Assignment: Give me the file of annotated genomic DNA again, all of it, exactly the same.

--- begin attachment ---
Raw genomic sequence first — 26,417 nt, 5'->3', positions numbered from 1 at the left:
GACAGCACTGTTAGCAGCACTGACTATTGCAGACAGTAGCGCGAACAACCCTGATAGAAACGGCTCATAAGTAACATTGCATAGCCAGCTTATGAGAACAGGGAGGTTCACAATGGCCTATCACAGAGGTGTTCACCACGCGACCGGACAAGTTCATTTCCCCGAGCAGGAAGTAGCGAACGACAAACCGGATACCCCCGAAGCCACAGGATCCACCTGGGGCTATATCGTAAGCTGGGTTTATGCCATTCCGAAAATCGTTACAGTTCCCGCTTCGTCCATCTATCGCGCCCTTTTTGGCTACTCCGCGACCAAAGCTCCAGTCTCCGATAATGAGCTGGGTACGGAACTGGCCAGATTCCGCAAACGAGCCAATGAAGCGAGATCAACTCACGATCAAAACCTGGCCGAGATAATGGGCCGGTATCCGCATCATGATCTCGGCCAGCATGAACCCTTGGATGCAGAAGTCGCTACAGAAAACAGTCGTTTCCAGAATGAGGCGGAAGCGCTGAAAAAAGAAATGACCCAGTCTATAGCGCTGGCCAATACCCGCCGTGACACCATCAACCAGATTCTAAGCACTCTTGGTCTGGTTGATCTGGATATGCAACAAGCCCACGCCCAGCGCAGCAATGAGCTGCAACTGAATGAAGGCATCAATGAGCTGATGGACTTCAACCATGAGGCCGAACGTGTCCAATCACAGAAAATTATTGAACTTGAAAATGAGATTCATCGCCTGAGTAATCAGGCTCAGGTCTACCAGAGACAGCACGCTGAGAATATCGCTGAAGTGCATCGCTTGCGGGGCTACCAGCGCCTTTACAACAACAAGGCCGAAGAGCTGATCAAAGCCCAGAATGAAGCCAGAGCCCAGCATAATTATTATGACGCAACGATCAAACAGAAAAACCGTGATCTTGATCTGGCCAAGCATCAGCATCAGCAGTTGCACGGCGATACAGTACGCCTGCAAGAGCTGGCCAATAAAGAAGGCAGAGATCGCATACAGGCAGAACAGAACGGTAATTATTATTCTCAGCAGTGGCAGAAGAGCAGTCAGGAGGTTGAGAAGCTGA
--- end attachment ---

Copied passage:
Raw genomic sequence first — 26,417 nt, 5'->3', positions numbered from 1 at the left:
GACAGCACTGTTAGCAGCACTGACTATTGCAGACAGTAGCGCGAACAACCCTGATAGAAACGGCTCATAAGTAACATTGCATAGCCAGCTTATGAGAACAGGGAGGTTCACAATGGCCTATCACAGAGGTGTTCACCACGCGACCGGACAAGTTCATTTCCCCGAGCAGGAAGTAGCGAACGACAAACCGGATACCCCCGAAGCCACAGGATCCACCTGGGGCTATATCGTAAGCTGGGTTTATGCCATTCCGAAAATCGTTACAGTTCCCGCTTCGTCCATCTATCGCGCCCTTTTTGGCTACTCCGCGACCAAAGCTCCAGTCTCCGATAATGAGCTGGGTACGGAACTGGCCAGATTCCGCAAACGAGCCAATGAAGCGAGATCAACTCACGATCAAAACCTGGCCGAGATAATGGGCCGGTATCCGCATCATGATCTCGGCCAGCATGAACCCTTGGATGCAGAAGTCGCTACAGAAAACAGTCGTTTCCAGAATGAGGCGGAAGCGCTGAAAAAAGAAATGACCCAGTCTATAGCGCTGGCCAATACCCGCCGTGACACCATCAACCAGATTCTAAGCACTCTTGGTCTGGTTGATCTGGATATGCAACAAGCCCACGCCCAGCGCAGCAATGAGCTGCAACTGAATGAAGGCATCAATGAGCTGATGGACTTCAACCATGAGGCCGAACGTGTCCAATCACAGAAAATTATTGAACTTGAAAATGAGATTCATCGCCTGAGTAATCAGGCTCAGGTCTACCAGAGACAGCACGCTGAGAATATCGCTGAAGTGCATCGCTTGCGGGGCTACCAGCGCCTTTACAACAACAAGGCCGAAGAGCTGATCAAAGCCCAGAATGAAGCCAGAGCCCAGCATAATTATTATGACGCAACGATCAAACAGAAAAACCGTGATCTTGATCTGGCCAAGCATCAGCATCAGCAGTTGCACGGCGATACAGTACGCCTGCAAGAGCTGGCCAATAAAGAAGGCAGAGATCGCATACAGGCAGAACAGAACGGTAATTATTATTCTCAGCAGTGGCAGAAGAGCAGTCAGGAGGTTGAGAAGCTGA